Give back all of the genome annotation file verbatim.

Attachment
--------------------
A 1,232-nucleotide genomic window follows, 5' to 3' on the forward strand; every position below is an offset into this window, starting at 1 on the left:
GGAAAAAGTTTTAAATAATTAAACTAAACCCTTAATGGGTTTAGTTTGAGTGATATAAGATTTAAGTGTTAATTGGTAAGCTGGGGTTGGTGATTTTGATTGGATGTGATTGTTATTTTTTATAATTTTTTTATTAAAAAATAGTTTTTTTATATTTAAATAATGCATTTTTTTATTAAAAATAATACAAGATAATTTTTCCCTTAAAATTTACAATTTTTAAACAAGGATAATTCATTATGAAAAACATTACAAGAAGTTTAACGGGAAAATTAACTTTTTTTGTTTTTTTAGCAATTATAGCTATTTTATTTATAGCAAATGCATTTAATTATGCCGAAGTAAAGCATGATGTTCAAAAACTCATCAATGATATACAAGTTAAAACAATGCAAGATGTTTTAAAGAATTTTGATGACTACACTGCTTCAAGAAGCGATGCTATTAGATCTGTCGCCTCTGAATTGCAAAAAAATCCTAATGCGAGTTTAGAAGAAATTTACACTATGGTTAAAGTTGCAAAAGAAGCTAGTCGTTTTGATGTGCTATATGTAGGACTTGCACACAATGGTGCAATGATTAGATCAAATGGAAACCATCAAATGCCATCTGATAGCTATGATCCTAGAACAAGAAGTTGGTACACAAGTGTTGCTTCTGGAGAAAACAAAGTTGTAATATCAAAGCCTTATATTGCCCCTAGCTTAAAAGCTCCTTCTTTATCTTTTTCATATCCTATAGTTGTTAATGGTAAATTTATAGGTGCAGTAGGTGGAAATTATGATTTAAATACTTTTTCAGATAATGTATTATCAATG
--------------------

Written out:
A 1,232-nucleotide genomic window follows, 5' to 3' on the forward strand; every position below is an offset into this window, starting at 1 on the left:
GGAAAAAGTTTTAAATAATTAAACTAAACCCTTAATGGGTTTAGTTTGAGTGATATAAGATTTAAGTGTTAATTGGTAAGCTGGGGTTGGTGATTTTGATTGGATGTGATTGTTATTTTTTATAATTTTTTTATTAAAAAATAGTTTTTTTATATTTAAATAATGCATTTTTTTATTAAAAATAATACAAGATAATTTTTCCCTTAAAATTTACAATTTTTAAACAAGGATAATTCATTATGAAAAACATTACAAGAAGTTTAACGGGAAAATTAACTTTTTTTGTTTTTTTAGCAATTATAGCTATTTTATTTATAGCAAATGCATTTAATTATGCCGAAGTAAAGCATGATGTTCAAAAACTCATCAATGATATACAAGTTAAAACAATGCAAGATGTTTTAAAGAATTTTGATGACTACACTGCTTCAAGAAGCGATGCTATTAGATCTGTCGCCTCTGAATTGCAAAAAAATCCTAATGCGAGTTTAGAAGAAATTTACACTATGGTTAAAGTTGCAAAAGAAGCTAGTCGTTTTGATGTGCTATATGTAGGACTTGCACACAATGGTGCAATGATTAGATCAAATGGAAACCATCAAATGCCATCTGATAGCTATGATCCTAGAACAAGAAGTTGGTACACAAGTGTTGCTTCTGGAGAAAACAAAGTTGTAATATCAAAGCCTTATATTGCCCCTAGCTTAAAAGCTCCTTCTTTATCTTTTTCATATCCTATAGTTGTTAATGGTAAATTTATAGGTGCAGTAGGTGGAAATTATGATTTAAATACTTTTTCAGATAATGTATTATCAATG